An Open Letter to (Black) Washington NFL Fans Everywhere



By: Janeria Easley
Guest Commentary


This past weekend I traveled to the AT&T stadium to watch the Washington NFL team play the Dallas Cowboys with about fifty other DMV football fans. I’m far from a sports fanatic, but most of my husband’s family has been supporting the Washington team for generations: his grandfather, his father, and now him. It was a family affair, and, as someone with limited football experience, it would be easy for me to shift my flimsy Eagle’s alliance to be able to root beside my husband and carry on the family tradition.

Would be, but for one huge issue… the team’s blatant refusal to change its name and the constant promotion of propaganda that distorts the facts.

Through my own family I see the history, the experiences, and the emotional ties that are linked to sports. And because of this, I am calling for a change of the team’s name so that I too can participate in this family tradition.

I have heard a few arguments from people about why the name shouldn’t be changed. One that seems to be the most popular, and the most promoted by the Washington PR team, is that not every Native American finds the word offensive. In response, I have to take examples that I find parallel and hope that it illuminates some hypocrisy– not to denigrate and shame black Washington NFL fans, but to show that I believe we can find some common ground.

Despite the war on “political correctness” waged in comment sections across the internet, I’d say that black people have been victorious in reprimanding public figures for their racial insults despite whether the black community has reached a consensus. Not all black people were offended when Don Imus referred to the Rutgers women’s basketball team as a bunch of nappy headed hoes. Not all black people were moved to anger by Donald Sterling’s private conversations banning his mistress from hanging with black men at his games. And not all black people got upset when Paula Dean waxed nostalgic about slavery days. Despite the variation in responses to these issues, these public figures were blasted and punished for offending members of the group. Endorsements were lost, jobs taken away, and pockets hurt.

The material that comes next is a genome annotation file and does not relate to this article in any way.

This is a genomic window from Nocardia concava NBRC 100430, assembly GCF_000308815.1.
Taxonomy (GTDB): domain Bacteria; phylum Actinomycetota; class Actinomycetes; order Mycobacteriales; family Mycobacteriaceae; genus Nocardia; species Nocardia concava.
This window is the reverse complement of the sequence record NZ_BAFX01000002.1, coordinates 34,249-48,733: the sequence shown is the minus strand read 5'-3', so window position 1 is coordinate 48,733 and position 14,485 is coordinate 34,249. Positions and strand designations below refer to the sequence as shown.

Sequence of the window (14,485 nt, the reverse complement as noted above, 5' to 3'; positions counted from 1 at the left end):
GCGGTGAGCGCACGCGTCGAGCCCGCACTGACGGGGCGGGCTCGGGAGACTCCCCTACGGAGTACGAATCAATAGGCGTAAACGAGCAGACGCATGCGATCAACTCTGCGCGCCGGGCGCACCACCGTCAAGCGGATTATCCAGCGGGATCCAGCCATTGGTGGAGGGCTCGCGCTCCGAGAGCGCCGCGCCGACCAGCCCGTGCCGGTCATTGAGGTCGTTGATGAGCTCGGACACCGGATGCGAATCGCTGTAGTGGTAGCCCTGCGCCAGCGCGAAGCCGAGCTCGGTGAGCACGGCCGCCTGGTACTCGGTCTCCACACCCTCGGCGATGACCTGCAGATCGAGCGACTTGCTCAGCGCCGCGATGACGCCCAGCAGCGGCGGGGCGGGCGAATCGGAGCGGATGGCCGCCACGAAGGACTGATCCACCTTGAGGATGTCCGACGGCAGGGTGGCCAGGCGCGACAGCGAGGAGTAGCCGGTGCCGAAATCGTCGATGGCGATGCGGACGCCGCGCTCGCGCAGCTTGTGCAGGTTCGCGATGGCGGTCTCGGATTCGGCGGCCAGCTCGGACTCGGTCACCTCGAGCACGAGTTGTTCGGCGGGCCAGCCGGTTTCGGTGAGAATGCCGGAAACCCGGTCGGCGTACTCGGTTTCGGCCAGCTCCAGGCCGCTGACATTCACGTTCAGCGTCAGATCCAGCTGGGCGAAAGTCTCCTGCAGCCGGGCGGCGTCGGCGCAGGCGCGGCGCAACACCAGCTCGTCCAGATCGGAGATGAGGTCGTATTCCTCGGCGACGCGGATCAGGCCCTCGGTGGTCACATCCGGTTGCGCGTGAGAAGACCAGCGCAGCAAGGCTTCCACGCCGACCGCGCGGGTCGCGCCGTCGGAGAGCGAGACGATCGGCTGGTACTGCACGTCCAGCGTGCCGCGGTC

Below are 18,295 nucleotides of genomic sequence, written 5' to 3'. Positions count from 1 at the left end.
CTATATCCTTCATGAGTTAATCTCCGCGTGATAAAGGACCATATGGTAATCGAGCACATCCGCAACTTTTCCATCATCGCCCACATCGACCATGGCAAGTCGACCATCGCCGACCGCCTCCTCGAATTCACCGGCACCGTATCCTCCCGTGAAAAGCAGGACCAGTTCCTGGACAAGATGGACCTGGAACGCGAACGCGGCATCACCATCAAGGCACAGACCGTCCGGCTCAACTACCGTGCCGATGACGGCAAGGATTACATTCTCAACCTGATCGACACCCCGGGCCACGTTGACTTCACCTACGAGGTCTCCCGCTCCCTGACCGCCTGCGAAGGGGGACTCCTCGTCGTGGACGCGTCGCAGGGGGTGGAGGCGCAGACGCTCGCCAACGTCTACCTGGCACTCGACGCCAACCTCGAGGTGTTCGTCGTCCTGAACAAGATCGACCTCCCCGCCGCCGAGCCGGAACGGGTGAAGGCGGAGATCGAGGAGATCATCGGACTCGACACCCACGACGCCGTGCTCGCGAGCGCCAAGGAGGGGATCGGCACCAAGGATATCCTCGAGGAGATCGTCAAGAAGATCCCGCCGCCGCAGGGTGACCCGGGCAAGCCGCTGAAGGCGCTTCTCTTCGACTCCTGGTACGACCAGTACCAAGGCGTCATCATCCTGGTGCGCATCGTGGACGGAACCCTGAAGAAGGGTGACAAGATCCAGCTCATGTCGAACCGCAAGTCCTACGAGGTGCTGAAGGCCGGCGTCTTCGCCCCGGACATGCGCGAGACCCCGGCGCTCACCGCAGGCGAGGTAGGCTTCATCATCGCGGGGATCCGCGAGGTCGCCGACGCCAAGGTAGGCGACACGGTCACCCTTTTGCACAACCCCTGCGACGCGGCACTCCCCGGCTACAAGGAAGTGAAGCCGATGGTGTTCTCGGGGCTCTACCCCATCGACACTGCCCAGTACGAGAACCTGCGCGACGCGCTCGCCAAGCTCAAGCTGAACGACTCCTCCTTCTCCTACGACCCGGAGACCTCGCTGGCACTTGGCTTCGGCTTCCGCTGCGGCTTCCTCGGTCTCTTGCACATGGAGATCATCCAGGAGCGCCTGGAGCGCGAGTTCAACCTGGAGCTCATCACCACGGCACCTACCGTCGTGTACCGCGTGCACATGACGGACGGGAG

Due to my own ignorance, I only recently learned the true history of the word for which the Washington NFL team is named. And though inexcusable, I can admit that it wasn’t easy given the plethora of propaganda the Washington PR team has been manufacturing and promoting (I mean you can’t follow the team’s Facebook page without being inundated with interviews of individuals claiming the name represents them and their lineage). But with that said, I can assure you that there are people who are deeply hurt and offended by this term. And though my opinion on this may not be the expertise you need, I implore you to do an educated Google search. As I tell my high school students, weigh the sources and evaluate their credibility. If you do this I am convinced you will reach the same conclusion as I have.

In sum, I write this letter both as an apology to those who are offended by the use of the racial slur, for I too have participated in offending you, as well as a call to action for those who have fought their own battles in honor of their own groups. One cannot rightly defend their own rights while ignoring the rights of others. One cannot demand dignity and respect while refusing to offer the same to others. One cannot shame Halloween goers for wearing blackface, while walking around in Native American head dresses on game day (or any other day for that matter). And more to the point of this article, one cannot rage against Donald Sterling, Paula Dean, and Don Imus yet turn around and shout the R-word during Monday Night Football. So let’s stop using the r-word and join me in raising support for a name change.

Janeria Easley is a PhD student in sociology and is dedicated to issues surrounding racial equality and diversity. Like her page on Facebook or check out information about her scholarly work here. is a cutting-edge online magazine highlighting progressive urban culture, faith, social change and global awareness. The site offers a platform for young adult perspectives, profiles inspirational visionaries and artists, and serves as an online community for change agents who are like-minded. Founded in 2011 by Rahiel Tesfamariam, Urban Cusp highlights voices, ideas and images not commonly found within mainstream media.

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